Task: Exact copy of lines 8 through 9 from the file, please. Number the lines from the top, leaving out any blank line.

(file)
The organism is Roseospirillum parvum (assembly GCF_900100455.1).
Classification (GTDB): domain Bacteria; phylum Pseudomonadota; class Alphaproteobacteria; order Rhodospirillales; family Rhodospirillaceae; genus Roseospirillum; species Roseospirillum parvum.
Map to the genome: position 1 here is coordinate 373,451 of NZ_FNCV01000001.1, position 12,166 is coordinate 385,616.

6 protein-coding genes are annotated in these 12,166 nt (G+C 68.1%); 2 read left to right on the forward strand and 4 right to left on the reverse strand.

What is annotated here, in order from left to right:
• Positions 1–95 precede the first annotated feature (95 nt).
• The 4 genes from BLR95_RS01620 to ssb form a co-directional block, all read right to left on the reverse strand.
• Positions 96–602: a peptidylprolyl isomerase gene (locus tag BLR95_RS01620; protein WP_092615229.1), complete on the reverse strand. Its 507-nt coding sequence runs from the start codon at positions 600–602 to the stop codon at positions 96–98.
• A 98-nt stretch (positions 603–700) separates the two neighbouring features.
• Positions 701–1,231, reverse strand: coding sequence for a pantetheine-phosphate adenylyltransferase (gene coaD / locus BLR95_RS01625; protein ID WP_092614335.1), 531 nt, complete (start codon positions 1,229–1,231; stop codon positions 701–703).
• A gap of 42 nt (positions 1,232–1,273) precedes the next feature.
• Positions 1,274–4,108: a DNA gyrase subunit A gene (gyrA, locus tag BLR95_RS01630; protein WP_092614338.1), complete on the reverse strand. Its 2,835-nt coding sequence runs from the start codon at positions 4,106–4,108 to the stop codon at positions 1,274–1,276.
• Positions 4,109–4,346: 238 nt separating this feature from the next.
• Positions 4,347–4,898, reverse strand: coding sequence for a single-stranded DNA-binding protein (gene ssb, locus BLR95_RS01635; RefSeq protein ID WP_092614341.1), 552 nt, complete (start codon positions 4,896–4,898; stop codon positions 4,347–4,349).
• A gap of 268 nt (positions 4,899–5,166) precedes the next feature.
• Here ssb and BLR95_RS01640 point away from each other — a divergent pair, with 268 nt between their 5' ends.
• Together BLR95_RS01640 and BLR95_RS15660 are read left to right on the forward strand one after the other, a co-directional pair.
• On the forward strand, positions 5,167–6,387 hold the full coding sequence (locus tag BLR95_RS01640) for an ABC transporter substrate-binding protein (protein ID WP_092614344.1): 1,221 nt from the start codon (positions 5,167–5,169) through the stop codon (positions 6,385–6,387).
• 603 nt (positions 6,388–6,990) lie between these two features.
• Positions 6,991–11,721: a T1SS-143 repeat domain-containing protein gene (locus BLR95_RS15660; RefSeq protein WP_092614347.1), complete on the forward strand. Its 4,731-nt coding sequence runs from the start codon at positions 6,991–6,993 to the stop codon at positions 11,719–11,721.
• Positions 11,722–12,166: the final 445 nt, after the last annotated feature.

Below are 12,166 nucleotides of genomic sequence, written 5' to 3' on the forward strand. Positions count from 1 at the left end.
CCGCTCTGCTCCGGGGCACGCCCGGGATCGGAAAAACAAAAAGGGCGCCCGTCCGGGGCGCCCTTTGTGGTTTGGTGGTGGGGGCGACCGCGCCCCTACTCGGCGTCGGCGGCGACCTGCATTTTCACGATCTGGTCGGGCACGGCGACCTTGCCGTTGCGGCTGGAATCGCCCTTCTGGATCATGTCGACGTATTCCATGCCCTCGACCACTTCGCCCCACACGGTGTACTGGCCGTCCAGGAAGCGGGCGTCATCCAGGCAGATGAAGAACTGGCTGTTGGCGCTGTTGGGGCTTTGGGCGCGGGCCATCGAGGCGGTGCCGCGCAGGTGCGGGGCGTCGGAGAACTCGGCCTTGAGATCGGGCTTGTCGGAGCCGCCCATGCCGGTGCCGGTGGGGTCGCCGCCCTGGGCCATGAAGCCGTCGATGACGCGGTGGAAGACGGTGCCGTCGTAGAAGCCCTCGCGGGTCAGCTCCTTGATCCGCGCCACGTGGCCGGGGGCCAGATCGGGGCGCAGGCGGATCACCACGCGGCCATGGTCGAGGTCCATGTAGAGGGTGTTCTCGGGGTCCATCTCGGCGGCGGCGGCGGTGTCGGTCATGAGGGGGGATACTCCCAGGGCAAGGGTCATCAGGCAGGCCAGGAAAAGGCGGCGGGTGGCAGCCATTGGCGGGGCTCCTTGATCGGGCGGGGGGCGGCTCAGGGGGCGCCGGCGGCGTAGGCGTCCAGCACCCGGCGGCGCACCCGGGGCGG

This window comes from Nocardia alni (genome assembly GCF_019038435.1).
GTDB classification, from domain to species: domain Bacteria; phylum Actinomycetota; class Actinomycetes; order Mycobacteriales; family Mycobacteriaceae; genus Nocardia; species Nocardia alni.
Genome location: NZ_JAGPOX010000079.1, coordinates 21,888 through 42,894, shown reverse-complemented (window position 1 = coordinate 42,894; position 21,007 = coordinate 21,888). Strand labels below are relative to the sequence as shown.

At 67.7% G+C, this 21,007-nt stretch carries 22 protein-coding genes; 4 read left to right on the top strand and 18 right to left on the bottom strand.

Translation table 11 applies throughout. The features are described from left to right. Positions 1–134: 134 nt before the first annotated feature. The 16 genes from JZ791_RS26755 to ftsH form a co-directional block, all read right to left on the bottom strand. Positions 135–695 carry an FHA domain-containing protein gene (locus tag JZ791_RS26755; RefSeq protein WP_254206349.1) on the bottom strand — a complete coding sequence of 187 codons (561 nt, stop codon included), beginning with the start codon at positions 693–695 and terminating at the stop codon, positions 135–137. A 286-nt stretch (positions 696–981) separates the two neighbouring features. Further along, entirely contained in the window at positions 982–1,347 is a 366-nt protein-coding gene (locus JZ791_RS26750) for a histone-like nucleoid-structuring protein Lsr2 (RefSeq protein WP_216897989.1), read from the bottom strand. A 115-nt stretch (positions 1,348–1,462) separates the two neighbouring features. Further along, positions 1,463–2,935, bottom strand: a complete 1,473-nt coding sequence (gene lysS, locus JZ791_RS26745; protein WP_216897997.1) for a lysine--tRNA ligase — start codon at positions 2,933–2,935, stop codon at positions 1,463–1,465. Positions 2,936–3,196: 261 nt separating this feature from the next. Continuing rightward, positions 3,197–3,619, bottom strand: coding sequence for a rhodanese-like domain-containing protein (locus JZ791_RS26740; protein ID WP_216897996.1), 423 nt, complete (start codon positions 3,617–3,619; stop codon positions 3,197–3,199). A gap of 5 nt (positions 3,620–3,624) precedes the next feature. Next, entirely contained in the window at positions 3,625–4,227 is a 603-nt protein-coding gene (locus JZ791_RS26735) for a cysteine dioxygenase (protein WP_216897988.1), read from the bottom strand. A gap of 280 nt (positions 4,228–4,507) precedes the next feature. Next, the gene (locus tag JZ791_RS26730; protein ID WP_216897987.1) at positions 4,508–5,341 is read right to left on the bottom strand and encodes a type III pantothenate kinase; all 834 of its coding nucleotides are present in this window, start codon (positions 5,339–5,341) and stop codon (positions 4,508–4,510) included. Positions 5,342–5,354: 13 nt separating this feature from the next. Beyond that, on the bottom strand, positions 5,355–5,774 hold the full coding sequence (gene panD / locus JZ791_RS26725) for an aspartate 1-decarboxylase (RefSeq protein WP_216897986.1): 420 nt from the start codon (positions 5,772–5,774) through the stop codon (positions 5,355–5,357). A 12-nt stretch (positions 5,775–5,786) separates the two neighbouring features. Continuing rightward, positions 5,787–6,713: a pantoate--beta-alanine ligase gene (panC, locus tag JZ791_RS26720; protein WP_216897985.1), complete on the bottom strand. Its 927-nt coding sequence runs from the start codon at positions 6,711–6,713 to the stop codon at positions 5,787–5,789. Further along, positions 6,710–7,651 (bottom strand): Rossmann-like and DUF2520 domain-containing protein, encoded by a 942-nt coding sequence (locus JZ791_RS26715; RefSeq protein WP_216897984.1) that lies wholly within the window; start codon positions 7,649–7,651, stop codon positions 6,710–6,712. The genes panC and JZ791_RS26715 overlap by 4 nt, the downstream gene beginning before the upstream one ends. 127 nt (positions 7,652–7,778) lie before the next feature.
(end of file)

• Positions 96–602: a peptidylprolyl isomerase gene (locus tag BLR95_RS01620; protein WP_092615229.1), complete on the reverse strand. Its 507-nt coding sequence runs from the start codon at positions 600–602 to the stop codon at positions 96–98.
• A 98-nt stretch (positions 603–700) separates the two neighbouring features.